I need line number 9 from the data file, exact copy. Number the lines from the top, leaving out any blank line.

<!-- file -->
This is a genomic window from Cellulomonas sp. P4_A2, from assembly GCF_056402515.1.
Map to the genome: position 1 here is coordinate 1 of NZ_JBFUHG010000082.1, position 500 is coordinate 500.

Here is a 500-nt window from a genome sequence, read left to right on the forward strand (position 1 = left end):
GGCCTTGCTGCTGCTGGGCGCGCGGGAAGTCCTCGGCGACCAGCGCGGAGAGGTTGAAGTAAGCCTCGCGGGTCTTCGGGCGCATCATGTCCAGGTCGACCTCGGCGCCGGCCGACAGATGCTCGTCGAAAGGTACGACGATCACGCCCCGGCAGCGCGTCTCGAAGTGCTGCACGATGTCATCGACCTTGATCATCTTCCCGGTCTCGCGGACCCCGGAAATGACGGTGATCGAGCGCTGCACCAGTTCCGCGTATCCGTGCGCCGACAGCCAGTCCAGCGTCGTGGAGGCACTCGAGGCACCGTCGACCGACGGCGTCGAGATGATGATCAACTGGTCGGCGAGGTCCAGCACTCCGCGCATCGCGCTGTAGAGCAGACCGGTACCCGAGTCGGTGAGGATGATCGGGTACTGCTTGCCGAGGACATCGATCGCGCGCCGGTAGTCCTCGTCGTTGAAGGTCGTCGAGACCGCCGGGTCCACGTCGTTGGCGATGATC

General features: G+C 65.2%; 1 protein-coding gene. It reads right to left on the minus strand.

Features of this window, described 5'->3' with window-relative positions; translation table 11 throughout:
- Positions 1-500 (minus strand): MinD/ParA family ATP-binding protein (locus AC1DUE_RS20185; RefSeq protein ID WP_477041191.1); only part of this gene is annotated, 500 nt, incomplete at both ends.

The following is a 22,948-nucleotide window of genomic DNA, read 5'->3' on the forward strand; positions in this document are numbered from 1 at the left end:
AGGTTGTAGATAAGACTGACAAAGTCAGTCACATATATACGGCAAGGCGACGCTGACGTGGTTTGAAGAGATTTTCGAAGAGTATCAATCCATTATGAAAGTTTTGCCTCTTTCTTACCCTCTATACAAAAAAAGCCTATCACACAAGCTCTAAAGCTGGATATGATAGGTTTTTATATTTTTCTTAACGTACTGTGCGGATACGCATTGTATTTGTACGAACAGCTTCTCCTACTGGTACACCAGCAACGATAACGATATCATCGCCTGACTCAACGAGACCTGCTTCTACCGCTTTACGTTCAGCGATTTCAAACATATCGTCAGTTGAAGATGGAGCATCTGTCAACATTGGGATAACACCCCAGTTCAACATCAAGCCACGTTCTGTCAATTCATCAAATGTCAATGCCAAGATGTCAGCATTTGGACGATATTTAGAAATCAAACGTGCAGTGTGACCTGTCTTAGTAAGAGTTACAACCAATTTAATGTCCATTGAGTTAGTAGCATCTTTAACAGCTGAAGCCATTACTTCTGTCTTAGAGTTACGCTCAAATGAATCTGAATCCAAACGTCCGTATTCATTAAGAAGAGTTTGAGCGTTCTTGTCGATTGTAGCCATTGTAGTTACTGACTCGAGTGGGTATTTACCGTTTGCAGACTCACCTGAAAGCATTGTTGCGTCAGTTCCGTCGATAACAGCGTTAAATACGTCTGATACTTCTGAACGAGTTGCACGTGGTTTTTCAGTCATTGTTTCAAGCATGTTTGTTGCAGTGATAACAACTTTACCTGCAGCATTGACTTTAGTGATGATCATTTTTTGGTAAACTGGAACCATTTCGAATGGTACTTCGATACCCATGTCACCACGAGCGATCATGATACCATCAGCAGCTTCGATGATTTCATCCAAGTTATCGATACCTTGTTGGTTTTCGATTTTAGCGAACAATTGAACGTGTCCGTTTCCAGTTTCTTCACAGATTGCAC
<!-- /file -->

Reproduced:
AGGTTGTAGATAAGACTGACAAAGTCAGTCACATATATACGGCAAGGCGACGCTGACGTGGTTTGAAGAGATTTTCGAAGAGTATCAATCCATTATGAAAGTTTTGCCTCTTTCTTACCCTCTATACAAAAAAAGCCTATCACACAAGCTCTAAAGCTGGATATGATAGGTTTTTATATTTTTCTTAACGTACTGTGCGGATACGCATTGTATTTGTACGAACAGCTTCTCCTACTGGTACACCAGCAACGATAACGATATCATCGCCTGACTCAACGAGACCTGCTTCTACCGCTTTACGTTCAGCGATTTCAAACATATCGTCAGTTGAAGATGGAGCATCTGTCAACATTGGGATAACACCCCAGTTCAACATCAAGCCACGTTCTGTCAATTCATCAAATGTCAATGCCAAGATGTCAGCATTTGGACGATATTTAGAAATCAAACGTGCAGTGTGACCTGTCTTAGTAAGAGTTACAACCAATTTAATGTCCATTGAGTTAGTAGCATCTTTAACAGCTGAAGCCATTACTTCTGTCTTAGAGTTACGCTCAAATGAATCTGAATCCAAACGTCCGTATTCATTAAGAAGAGTTTGAGCGTTCTTGTCGATTGTAGCCATTGTAGTTACTGACTCGAGTGGGTATTTACCGTTTGCAGACTCACCTGAAAGCATTGTTGCGTCAGTTCCGTCGATAACAGCGTTAAATACGTCTGATACTTCTGAACGAGTTGCACGTGGTTTTTCAGTCATTGTTTCAAGCATGTTTGTTGCAGTGATAACAACTTTACCTGCAGCATTGACTTTAGTGATGATCATTTTTTGGTAAACTGGAACCATTTCGAATGGTACTTCGATACCCATGTCACCACGAGCGATCATGATACCATCAGCAGCTTCGATGATTTCATCCAAGTTATCGATACCTTGTTGGTTTTCGATTTTAGCGAACAATTGAACGTGTCCGTTTCCAGTTTCTTCACAGATTGCAC